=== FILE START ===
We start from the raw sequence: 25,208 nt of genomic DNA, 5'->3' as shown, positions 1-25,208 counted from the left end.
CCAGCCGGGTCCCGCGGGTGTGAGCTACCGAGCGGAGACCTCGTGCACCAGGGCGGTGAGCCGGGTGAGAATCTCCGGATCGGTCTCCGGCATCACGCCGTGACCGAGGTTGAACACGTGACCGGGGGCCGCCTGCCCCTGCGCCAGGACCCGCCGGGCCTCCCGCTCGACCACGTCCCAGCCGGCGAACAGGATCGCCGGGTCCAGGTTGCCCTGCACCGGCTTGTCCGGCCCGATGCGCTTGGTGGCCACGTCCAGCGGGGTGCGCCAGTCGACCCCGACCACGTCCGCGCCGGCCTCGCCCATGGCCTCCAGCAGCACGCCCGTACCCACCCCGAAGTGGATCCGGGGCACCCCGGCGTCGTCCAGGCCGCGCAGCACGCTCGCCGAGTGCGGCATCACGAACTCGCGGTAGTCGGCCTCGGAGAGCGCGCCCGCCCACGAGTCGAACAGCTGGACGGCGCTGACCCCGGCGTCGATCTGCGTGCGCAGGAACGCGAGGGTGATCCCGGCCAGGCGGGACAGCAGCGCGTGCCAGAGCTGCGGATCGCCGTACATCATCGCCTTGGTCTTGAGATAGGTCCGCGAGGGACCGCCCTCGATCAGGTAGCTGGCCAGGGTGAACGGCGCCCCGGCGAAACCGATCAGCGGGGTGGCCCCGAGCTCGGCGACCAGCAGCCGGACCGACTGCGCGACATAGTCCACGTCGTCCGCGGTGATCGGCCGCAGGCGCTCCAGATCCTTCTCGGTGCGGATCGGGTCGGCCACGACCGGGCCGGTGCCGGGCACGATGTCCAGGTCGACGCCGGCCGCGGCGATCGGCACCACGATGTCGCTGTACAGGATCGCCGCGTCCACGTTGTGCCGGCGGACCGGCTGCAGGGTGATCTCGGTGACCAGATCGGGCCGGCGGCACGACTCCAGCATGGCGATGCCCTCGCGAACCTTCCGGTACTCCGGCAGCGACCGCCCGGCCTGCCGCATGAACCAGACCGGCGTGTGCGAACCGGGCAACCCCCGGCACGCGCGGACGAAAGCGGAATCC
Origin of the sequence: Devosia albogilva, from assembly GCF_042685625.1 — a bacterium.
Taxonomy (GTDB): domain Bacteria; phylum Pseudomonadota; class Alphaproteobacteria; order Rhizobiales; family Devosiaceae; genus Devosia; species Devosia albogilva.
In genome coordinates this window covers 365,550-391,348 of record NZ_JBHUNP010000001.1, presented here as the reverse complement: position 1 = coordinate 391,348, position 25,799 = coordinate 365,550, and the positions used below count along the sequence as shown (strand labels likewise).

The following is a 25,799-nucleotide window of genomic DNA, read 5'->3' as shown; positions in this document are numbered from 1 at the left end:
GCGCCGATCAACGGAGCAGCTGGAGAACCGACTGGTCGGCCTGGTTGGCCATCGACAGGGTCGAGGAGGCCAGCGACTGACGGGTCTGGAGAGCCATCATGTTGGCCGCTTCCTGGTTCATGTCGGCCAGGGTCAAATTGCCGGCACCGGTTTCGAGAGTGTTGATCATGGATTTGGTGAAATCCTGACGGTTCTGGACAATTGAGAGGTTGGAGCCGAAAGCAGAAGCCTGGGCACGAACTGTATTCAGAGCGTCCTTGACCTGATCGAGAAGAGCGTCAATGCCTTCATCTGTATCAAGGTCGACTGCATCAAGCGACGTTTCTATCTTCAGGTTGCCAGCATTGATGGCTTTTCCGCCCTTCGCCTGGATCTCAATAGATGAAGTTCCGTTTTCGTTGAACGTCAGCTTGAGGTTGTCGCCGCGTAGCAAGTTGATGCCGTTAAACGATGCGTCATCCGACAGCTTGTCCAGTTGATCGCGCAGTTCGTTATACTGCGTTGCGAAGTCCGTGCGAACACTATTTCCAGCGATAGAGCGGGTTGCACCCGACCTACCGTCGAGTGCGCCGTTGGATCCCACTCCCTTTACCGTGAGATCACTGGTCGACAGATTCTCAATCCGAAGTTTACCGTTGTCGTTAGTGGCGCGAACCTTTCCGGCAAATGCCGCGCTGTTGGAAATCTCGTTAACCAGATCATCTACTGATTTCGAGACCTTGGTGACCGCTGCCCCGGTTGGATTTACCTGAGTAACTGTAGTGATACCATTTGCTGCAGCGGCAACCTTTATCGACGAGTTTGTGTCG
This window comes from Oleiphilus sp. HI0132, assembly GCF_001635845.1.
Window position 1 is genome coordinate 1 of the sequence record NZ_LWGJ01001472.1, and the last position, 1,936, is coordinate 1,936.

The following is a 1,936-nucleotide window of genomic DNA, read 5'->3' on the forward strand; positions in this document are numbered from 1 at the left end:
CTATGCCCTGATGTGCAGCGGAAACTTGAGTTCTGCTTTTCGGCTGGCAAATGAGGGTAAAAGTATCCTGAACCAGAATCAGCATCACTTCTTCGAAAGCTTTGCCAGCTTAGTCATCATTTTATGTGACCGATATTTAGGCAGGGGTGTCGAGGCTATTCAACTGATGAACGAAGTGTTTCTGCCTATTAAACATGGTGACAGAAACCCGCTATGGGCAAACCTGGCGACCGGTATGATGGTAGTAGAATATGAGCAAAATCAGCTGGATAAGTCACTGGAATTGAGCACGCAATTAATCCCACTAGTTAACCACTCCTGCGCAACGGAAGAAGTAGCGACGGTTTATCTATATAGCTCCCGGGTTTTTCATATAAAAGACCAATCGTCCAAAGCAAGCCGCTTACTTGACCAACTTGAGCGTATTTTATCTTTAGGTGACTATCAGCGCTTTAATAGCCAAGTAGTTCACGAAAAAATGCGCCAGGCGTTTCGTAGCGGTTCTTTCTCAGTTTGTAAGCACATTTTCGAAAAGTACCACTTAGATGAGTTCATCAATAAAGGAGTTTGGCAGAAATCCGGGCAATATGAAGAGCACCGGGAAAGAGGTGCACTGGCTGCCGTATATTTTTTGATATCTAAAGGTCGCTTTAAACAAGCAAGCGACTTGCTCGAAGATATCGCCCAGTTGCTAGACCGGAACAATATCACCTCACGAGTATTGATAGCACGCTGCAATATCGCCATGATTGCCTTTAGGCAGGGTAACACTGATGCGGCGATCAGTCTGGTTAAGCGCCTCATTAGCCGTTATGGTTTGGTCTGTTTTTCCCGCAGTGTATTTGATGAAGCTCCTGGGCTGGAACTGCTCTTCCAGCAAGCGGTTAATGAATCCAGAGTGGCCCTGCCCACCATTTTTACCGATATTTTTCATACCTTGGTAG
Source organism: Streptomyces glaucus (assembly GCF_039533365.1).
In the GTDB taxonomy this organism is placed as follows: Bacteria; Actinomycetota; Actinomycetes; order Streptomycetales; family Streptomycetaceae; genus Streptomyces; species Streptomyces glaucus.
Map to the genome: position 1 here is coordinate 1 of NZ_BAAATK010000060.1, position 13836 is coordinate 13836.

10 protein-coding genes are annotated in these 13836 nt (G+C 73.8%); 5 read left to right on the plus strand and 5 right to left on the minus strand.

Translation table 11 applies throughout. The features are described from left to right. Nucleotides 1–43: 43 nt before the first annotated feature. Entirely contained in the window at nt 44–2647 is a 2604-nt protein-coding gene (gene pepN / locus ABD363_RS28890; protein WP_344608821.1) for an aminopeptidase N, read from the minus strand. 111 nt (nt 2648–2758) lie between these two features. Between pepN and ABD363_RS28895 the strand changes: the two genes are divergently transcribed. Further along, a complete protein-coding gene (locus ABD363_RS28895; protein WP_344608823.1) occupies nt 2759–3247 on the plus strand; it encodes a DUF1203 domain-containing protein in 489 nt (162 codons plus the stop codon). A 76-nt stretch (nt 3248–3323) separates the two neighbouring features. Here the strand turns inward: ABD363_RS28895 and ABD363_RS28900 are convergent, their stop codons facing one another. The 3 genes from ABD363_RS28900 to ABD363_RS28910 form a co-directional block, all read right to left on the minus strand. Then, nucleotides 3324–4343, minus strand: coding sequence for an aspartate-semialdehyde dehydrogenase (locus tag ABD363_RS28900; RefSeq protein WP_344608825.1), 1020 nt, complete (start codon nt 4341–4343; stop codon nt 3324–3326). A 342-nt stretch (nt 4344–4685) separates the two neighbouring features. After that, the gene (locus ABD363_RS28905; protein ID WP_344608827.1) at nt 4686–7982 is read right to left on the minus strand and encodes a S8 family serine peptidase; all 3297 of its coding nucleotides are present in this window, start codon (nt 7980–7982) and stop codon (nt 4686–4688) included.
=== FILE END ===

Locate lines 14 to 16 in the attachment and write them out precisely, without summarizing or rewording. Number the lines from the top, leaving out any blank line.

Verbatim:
Map to the genome: position 1 here is coordinate 1 of NZ_BAAATK010000060.1, position 13836 is coordinate 13836.

10 protein-coding genes are annotated in these 13836 nt (G+C 73.8%); 5 read left to right on the plus strand and 5 right to left on the minus strand.

Translation table 11 applies throughout. The features are described from left to right. Nucleotides 1–43: 43 nt before the first annotated feature. Entirely contained in the window at nt 44–2647 is a 2604-nt protein-coding gene (gene pepN / locus ABD363_RS28890; protein WP_344608821.1) for an aminopeptidase N, read from the minus strand. 111 nt (nt 2648–2758) lie between these two features. Between pepN and ABD363_RS28895 the strand changes: the two genes are divergently transcribed. Further along, a complete protein-coding gene (locus ABD363_RS28895; protein WP_344608823.1) occupies nt 2759–3247 on the plus strand; it encodes a DUF1203 domain-containing protein in 489 nt (162 codons plus the stop codon). A 76-nt stretch (nt 3248–3323) separates the two neighbouring features. Here the strand turns inward: ABD363_RS28895 and ABD363_RS28900 are convergent, their stop codons facing one another. The 3 genes from ABD363_RS28900 to ABD363_RS28910 form a co-directional block, all read right to left on the minus strand. Then, nucleotides 3324–4343, minus strand: coding sequence for an aspartate-semialdehyde dehydrogenase (locus tag ABD363_RS28900; RefSeq protein WP_344608825.1), 1020 nt, complete (start codon nt 4341–4343; stop codon nt 3324–3326). A 342-nt stretch (nt 4344–4685) separates the two neighbouring features. After that, the gene (locus ABD363_RS28905; protein ID WP_344608827.1) at nt 4686–7982 is read right to left on the minus strand and encodes a S8 family serine peptidase; all 3297 of its coding nucleotides are present in this window, start codon (nt 7980–7982) and stop codon (nt 4686–4688) included.